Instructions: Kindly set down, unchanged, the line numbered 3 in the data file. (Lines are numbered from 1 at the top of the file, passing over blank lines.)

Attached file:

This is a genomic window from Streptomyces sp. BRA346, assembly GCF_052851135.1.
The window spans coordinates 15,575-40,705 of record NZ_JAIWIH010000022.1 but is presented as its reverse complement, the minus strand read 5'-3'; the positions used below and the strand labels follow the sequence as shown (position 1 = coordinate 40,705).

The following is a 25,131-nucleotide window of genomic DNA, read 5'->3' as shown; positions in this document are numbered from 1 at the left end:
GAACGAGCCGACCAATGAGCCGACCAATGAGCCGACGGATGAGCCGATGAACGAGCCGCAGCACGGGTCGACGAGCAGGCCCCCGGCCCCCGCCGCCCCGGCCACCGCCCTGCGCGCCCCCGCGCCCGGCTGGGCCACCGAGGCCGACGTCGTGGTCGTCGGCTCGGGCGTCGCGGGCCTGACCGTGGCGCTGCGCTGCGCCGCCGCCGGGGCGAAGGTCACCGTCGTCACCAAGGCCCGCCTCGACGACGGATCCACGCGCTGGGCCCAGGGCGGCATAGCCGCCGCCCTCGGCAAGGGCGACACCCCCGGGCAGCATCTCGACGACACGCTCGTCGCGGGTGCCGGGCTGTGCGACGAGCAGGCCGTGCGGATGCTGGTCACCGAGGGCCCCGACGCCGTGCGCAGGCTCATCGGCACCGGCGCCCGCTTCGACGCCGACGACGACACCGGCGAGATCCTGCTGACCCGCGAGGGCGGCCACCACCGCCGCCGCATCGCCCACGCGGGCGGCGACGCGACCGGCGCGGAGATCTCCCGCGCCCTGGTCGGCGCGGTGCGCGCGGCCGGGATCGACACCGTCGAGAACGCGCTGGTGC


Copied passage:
The following is a 25,131-nucleotide window of genomic DNA, read 5'->3' as shown; positions in this document are numbered from 1 at the left end: